February 28, 2024

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Premium bond sale stirs controversy in Vermont

4 min read
Premium bond sale stirs controversy in Vermont

The use of premium bonds has ignited a dispute between Vermont’s most populous city and the state auditor.

The state auditor found that the city of Burlington issued more debt than it was approved for under the state’s tax increment financing law and made more than a million dollars of accounting errors.

The city’s Downtown Tax Increment Financing district, by selling premium bonds, issued $4.6 million more in debt than it was approved for, according to an one for which market value is greater than its face value.

The city sold the bonds in question in 2022 through a competitive sale. The par face value on the official statement is $30.1 million; the bonds, with 5% coupons, priced to yield between 2.2% and 3%, with every maturity pricing above par and the 2032 maturity capturing the highest premium, pricing at 121.17% of par to yield 2.6%, according to data posted on the Municipal Securities Rulemaking Board’s EMMA disclosure website. 

Melloni argued in his response to the auditor that interest rates changed very rapidly around the time of the 2022 issuance and if Burlington had waited for VEPC approval, it would have ended up paying higher interest rates.

“PFM, the City’s municipal advisor, reported that in the case of the Series 2022 TIF Bonds, the interest rate scales, coupons, reoffering yields and underwriting compensation received for the Series 2022 TIF bonds are fair and favorable to the City. PFM stated that the final all-in true interest cost of 2.9262% for the Series 2022B Bonds was favorable to the City in light of prevailing market conditions.”

The VEPC’s response to the audit, which was included in the report, concurred with the state auditor’s recommendations. In August, in light of the audit, the VEPC passed two resolutions, one of which amended the TIF Rule “to explicitly require disclosure of bond premiums and associated increased debt services in District Finance Plans and public informational notices.”

State Auditor Doug Hoffer said that Burlington’s objections didn’t hold legal merit and the personal attacks offended him. He added that the TIF program is unnecessarily complicated and this isn’t the first time a municipality has claimed it has more control over TIF funds than it really does.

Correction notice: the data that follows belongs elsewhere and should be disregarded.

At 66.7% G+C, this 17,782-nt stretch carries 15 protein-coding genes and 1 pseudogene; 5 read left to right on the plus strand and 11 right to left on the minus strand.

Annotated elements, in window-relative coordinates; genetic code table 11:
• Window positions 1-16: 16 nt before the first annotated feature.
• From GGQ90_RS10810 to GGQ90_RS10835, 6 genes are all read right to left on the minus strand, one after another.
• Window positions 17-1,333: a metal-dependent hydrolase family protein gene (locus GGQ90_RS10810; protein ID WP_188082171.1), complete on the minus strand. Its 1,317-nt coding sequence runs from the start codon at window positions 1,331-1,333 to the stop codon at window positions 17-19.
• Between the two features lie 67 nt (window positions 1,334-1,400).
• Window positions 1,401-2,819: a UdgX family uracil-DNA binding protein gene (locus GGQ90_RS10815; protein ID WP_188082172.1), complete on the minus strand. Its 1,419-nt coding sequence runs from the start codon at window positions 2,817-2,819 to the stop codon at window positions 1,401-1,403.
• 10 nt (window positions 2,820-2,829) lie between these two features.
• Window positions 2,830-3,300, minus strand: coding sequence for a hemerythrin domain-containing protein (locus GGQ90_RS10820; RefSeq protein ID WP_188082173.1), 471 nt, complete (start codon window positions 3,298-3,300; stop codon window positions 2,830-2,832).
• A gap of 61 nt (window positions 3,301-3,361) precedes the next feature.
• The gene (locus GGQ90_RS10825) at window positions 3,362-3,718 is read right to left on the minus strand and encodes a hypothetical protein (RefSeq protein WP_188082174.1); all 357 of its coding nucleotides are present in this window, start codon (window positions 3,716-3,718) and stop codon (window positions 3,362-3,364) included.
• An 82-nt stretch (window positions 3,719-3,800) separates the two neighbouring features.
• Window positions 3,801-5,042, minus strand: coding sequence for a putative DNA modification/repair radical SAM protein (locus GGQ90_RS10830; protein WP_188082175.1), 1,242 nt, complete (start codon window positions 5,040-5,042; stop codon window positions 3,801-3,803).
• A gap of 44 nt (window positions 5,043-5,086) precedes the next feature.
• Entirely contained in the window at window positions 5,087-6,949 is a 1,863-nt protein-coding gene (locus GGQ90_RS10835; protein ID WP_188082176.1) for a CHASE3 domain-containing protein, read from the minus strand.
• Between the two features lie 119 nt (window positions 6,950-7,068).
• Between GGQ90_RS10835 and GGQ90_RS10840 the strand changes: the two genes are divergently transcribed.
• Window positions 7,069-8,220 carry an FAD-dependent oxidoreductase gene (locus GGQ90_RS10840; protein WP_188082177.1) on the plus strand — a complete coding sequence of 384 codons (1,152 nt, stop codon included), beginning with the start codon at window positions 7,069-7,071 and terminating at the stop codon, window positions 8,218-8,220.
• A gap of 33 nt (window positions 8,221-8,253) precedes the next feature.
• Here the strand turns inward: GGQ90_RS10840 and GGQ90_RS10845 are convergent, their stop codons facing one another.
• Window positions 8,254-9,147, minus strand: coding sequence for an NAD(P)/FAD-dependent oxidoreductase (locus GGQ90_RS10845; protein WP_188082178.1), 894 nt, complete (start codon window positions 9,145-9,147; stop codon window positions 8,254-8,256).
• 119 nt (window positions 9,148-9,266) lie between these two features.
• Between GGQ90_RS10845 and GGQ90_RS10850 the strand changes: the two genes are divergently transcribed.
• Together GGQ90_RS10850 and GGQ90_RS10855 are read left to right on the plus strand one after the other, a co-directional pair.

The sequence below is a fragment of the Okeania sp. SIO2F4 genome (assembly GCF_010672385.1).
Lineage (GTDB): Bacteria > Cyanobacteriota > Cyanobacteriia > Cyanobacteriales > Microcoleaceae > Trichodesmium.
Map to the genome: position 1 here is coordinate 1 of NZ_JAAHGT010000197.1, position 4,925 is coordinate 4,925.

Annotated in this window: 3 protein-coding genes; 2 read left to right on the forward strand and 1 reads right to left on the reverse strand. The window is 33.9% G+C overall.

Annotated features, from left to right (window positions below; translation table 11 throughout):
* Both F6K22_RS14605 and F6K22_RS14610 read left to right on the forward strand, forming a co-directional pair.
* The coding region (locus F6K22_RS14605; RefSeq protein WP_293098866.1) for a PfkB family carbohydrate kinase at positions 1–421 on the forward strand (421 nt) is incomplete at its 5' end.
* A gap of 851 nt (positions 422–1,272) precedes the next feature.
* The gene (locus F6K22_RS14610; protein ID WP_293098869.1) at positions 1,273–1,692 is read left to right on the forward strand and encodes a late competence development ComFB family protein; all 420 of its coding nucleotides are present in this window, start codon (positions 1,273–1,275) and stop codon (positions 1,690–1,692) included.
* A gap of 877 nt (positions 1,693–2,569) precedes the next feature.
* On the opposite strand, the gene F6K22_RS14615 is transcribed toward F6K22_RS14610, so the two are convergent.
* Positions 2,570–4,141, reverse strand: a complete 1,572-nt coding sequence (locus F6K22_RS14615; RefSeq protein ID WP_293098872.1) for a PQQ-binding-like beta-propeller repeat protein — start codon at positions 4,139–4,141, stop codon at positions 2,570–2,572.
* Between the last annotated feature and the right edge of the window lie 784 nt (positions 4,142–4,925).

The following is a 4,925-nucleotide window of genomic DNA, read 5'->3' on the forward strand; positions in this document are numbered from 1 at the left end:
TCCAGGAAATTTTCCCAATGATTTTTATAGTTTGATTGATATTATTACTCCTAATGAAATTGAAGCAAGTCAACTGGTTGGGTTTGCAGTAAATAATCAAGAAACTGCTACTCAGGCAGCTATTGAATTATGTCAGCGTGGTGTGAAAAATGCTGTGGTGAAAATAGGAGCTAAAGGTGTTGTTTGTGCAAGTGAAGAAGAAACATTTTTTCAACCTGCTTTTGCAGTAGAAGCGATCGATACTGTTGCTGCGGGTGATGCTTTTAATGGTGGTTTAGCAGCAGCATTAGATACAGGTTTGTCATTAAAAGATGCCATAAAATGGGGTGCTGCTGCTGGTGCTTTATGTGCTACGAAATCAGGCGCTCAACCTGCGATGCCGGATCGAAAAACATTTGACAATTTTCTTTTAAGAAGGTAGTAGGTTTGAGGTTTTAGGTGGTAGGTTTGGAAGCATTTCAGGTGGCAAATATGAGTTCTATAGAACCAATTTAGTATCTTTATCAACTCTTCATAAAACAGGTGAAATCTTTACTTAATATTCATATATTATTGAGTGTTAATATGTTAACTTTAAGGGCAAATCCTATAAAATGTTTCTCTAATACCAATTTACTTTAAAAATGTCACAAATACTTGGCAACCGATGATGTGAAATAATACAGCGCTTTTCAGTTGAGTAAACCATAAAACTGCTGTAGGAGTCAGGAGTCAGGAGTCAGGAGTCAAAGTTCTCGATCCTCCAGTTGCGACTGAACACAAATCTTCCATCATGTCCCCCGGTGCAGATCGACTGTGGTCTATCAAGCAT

“The mayor, for his part, and his staff, throughout the audit were very upset with us, because we kept saying, ‘Where’s your authority to do this?'” Hoffer said. 

“And they said ‘Well, we’re the city of Burlington, both in our charter and in state statute we have the authority to do this kind of financing,'” he said.

“We said, ‘Yes, we know that,'” Hoffer said. “‘But where’s your authority to do it under TIF?'”

In Vermont, the state auditor is an elected position. Hoffer, a Democrat, was first elected in 2012 and has been reelected every two years since.

The audit also found several accounting errors in Burlington’s use of TIF-related funds between fiscal years 2017 and 2023. Thanks to calculation errors, Burlington allocated $95,363 to the Downtown TIF fund that it should have sent to the Department of Education. It also sent $295,331 to its general fund that should have gone to the Downtown TIF fund. Burlington said it intends to pay what it owes to these funds.  

The city also told VEPC in 2020 and 2021 that it would deposit a fee from Champlain College into the Downtown TIF fund, but it failed to deposit this fee. When VEPC learned about this in August, it voted to reduce the amount of tax revenues that the Downtown TIF fund can keep, from 75% to 69%. 

Vermont’s attorney general declined to weigh in on whether the law allows Burlington to issue more debt than VEPC approved. 

Last year, Hoffer audited Burlington’s Waterfront TIF district and found millions of dollars in mistakes. Hoffer said that cities’ repeated failures to comply with the TIF program shows that it’s not an efficient or cheap method of financing infrastructure.

“It would probably be a lot easier if we just put the money in a revolving loan fund,” and let Vermont’s Economic Development Authority distribute the money to cities, Hoffer said. “I believe they could do this and save the cities a lot of money in interest costs.”

Although Burlington’s bond issuances are the point of contention, none of the outcomes will affect bondholders, Hoffer said. VEPC may agree to let Burlington repay its unauthorized bonds through TIF revenue, but if it doesn’t, Burlington will repay the debt through its general fund, even if it has to raise taxes to do so. 

The bonds carry a double-barreled pledge from the TIF district and the city’s general obligation. According to the official statement, “in the event such tax increment revenues are insufficient, the Series 2022B bonds are secured by the full faith and credit of the city.”

Nicholas Lehman, Moody’s credit analyst for Burlington, said the Aa3-rated city has healthy finances, and its budget is big enough that the audit is unlikely to have much financial impact. 

Lehman declined to comment specifically on how the audit’s findings could affect Burlington’s credit rating, but he said it falls under the credit factor of management. 

“Is it a recurring issue? Does it speak to concerns with the financial management and how the city is run on a broader level?” Lehman said. “That’s where this type of issue really falls into our analysis, a little bit more qualitative in nature to try to assess that risk or how big of an issue this is.”

Analysts will look at the audit report and third party audits to see whether the bookkeeping errors and misinterpretations of laws are indicative of a larger issue, Lehman said. Analysts also consider whether the city plans to improve accounting procedures to stay in compliance with state law.